But, before the extractor or firing pin can be installed, the firing-pin stop must be fitted perfectly (meaning with as little play as possible). The reason for this is because in addition to retaining the firing pin and its spring in place, the firing-pin stop also holds the extractor firmly in place so there’s no room for it to rotate or “clock.” The extractor’s orientation is critically affect the removal of empty cases, so an undersize extractor can jeopardize the pistol’s reliability. However, should an undersize firing-pin stop be all that’s available, once installed peen the part’s edges with a punch to create the desired fit.
Otherwise, use calipers to measure the notch in the rear of the slide. Then, using a small file, sandpaper or a combination of both to remove and even amount of metal from each side of the firing-pin stop until the required dimension is attained (of course, you remembered to run the edges and back side of the part across sandpaper to remove any burrs for the part beforehand, right?) Once the part can slide with minimal effort into the channel in the rear or the slide, set the part aside and turn your attention to the extractor.
In Kukick and Oldham’s book, they write, “Installing the extractor is simply a matter is generally a simple matter of sliding the extractor into the tunnel provided for it in the slide.” Of course, there’s a bit more to it than that. The unique leaf spring has a fulcrum in the middle and a hook on one end. In addition to applying essential tension, certain areas of the hook must be lightly beveled to foster smooth feeding. In a nutshell, you need to “break” or bevel the outside edges of the extractor and the extractor hook: the bottom of the hook and the engagement flat just behind the hook. Doing so smoothes the entry points for the cartridge rim, thereby enhancing reliable feeding. It goes without saying that dealing with such minute angles will likely require a magnifying visor, a nearby bright light, jeweler’s files and, naturally, a steady (read non-caffeinated) steady hand. [Don’t ask me how I know that last part.]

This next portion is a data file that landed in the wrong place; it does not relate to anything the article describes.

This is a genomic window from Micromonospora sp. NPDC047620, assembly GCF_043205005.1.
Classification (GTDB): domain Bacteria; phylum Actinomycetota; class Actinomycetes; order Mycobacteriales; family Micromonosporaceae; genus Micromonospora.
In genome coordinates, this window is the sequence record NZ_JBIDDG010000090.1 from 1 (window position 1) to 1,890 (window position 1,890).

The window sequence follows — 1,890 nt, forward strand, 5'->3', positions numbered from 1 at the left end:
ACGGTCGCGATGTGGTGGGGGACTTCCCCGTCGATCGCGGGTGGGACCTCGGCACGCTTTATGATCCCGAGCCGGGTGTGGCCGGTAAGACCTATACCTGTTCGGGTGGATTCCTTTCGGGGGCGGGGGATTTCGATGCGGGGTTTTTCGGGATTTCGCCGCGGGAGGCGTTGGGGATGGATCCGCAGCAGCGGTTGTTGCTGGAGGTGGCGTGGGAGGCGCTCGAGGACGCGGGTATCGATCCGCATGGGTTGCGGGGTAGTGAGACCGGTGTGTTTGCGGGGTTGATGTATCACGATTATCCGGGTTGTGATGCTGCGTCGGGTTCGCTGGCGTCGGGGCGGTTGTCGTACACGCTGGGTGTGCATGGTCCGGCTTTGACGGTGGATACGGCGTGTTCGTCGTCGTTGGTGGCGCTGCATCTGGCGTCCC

While prepping the extractor is more tedious and time-consuming than difficult, I opted to adjust the tension on the extractor for each pistol adjust the tension and forego the minute file work on the Caspian. Why? It’s not that I thought the task was above my skill level. Rather, I’d prefer to leave tuning the pistol’s reliability to a professional since the Caspian is destined to be a carry pistol.
The next entry will focus on how to prep the extractor for installation.